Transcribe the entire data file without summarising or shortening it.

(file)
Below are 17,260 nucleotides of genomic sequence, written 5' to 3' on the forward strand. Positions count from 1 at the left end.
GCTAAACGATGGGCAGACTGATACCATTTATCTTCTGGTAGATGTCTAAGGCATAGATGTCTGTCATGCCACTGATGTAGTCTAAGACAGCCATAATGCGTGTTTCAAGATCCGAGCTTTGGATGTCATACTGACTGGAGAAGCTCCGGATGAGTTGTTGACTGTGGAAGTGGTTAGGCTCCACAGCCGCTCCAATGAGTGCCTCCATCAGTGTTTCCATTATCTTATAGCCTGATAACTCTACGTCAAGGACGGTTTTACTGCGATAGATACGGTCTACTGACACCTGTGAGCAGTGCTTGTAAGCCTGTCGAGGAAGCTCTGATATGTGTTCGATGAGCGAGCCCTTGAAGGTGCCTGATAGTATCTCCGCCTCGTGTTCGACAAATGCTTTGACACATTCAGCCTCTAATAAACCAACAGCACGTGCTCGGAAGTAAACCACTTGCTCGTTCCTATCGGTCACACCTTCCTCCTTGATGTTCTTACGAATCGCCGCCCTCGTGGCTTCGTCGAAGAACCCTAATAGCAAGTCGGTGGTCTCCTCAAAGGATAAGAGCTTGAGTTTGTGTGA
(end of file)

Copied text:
Below are 17,260 nucleotides of genomic sequence, written 5' to 3' on the forward strand. Positions count from 1 at the left end.
GCTAAACGATGGGCAGACTGATACCATTTATCTTCTGGTAGATGTCTAAGGCATAGATGTCTGTCATGCCACTGATGTAGTCTAAGACAGCCATAATGCGTGTTTCAAGATCCGAGCTTTGGATGTCATACTGACTGGAGAAGCTCCGGATGAGTTGTTGACTGTGGAAGTGGTTAGGCTCCACAGCCGCTCCAATGAGTGCCTCCATCAGTGTTTCCATTATCTTATAGCCTGATAACTCTACGTCAAGGACGGTTTTACTGCGATAGATACGGTCTACTGACACCTGTGAGCAGTGCTTGTAAGCCTGTCGAGGAAGCTCTGATATGTGTTCGATGAGCGAGCCCTTGAAGGTGCCTGATAGTATCTCCGCCTCGTGTTCGACAAATGCTTTGACACATTCAGCCTCTAATAAACCAACAGCACGTGCTCGGAAGTAAACCACTTGCTCGTTCCTATCGGTCACACCTTCCTCCTTGATGTTCTTACGAATCGCCGCCCTCGTGGCTTCGTCGAAGAACCCTAATAGCAAGTCGGTGGTCTCCTCAAAGGATAAGAGCTTGAGTTTGTGTGA